At nearly the close of the meeting, while I was speaking to a Christian brother in the vestry, a gentleman came up to me, and said, “You have gained a friend tonight; I came here somewhat prejudiced; but my prejudices have been removed.” He further said, that he knew a man who would like to boil me and my Vessel together in his “Pot.” “That man (said the speaker) represented you in Exeter, as a most voracious and covetous man; and has done much to injure the circulation of the Vessel; but as far as my influence can go, he shall do it no further.”
I thanked the gentleman for his spontaneous and truly Christian testimony; and soon learned that he was a brother minister from the West of England; and is at present supplying a pulpit in London.
The man and his “Pot” to whom this gentleman referred, is but one of a multitude who would rejoice to see the Vessel smashed in pieces, and scattered to the winds; but I forgive them; and (the Lord permitting) shall still press on, aiming to the utmost of my power to disseminate all the truth I can. I am for no contention or division among ministers or churches; and I pray ever to be kept from despising or trying to injure the editors or authors of other works. It a gracious providence has given them—what he has given me—a position of usefulness in Zion—let them learn to occupy that position in a gospel, in a faithful, in an evangelical spirit, and let them do as (by heaven’s help, and divine permission) I am resolved to do—that is—“work while (with me) it is called today, knowing that night—the end of my day—will soon come.” The eyes that now read; the hand that now writes; the tongue that now speaks; the body that now moves from place to place, must soon be silent in the grave. The solemn moment when our Lord and Master will come and reckon with us, hastens on, let us therefore walk in the Spirit; labour in love; and aim with christian courage to fight a good fight, and to finish our course with joy. If in anywise, I have offended, or hurt the mind of any of Zion’s servants or saints, I trust they will forgive me; as I do all who have spoken of me in cruel and unfaithful terms.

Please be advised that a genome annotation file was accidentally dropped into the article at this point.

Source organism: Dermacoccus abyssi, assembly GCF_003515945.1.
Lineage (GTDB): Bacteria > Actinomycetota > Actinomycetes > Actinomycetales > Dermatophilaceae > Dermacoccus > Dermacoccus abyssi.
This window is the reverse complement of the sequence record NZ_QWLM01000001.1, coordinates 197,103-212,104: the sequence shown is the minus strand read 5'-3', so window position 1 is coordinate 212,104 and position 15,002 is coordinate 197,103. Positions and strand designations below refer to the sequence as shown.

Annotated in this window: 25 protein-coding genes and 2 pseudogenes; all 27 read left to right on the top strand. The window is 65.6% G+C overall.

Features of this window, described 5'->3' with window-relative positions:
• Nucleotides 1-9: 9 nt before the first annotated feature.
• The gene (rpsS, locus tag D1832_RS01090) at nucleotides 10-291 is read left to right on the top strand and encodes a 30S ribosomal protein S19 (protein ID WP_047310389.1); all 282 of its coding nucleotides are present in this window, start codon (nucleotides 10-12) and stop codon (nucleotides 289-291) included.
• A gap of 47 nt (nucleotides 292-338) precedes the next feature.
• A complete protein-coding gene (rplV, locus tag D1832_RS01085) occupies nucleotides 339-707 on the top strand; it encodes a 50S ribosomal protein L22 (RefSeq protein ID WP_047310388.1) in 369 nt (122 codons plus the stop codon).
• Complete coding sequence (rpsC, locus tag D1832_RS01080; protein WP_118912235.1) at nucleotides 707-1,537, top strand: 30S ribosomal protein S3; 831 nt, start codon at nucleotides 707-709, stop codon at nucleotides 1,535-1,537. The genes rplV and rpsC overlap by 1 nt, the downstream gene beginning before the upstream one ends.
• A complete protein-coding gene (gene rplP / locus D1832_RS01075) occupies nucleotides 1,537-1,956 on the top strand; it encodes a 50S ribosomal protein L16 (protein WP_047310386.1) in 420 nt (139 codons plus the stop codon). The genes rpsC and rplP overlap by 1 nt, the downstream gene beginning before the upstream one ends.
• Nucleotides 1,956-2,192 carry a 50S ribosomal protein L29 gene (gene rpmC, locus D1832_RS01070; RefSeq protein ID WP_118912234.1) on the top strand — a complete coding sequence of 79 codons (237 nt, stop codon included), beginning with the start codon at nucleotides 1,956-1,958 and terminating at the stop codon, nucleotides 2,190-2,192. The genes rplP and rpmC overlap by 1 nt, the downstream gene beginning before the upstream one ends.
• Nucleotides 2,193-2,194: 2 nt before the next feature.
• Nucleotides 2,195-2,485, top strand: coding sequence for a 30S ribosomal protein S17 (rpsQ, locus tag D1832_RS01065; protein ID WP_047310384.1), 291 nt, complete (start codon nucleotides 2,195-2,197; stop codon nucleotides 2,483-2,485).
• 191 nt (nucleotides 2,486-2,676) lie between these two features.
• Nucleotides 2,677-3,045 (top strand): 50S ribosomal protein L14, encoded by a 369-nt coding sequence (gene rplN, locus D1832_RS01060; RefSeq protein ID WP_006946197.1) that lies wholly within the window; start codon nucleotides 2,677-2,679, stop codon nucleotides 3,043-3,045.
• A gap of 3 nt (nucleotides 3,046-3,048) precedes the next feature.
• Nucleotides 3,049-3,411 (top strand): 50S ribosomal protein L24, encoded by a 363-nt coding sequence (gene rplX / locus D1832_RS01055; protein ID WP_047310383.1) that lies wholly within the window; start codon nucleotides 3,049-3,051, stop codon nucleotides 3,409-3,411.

But, thirdly, the meeting also presented an Experimental Testimony in favor of the Earthen Vessel, nearly 400 persons took tea; and at the meeting the chapel was more than filled with friends anxious to aid in the support of the work. Beside this, our brother Thomas Chivers spoke of letters he had received from America, from Scotland, and from Hampshire, all expressive of the edification and comfort which the writers had received from perusing the Earthen Vessel. Before I close this brief address, I must record my warmest thanks to the deacons, their wives and many of the members in Crosby Row, and other friends, who exerted themselves in furnishing the friends with tea.
And now, beseeching you to pray for me that great grace may be given unto me; that my life may be spared for usefulness; and that my labours may be crowned with great success, I am, dear friends, your most devoted and willing servant.—Charles Waters Banks
Brief Notice Of The Addresses Delivered At The Annual Meeting Of The Friends And Supporters Of The Earthen Vessel And Christian Record, Tuesday-Evening, May 17, 1853
We cannot possibly give a full Report of the excellent speeches delivered on the above occasion; and to select portions of them is a difficult task. We have, however, done our best fairly to represent the meeting; and the following is the fruit of our labour.
The meeting was commended by Mr. T. Jones, late of Chatham, who read the hymn, “Come we that love the Lord,” which was sung very heartily by the numerous assembly. After the hymn had been sung, J. T. Messer, of Ebenezer, Shoreditch, in a short address, moved, “That J. Thwaites, Esq., do take the chair, which motion was seconded by C. W. Banks, and carried unanimously.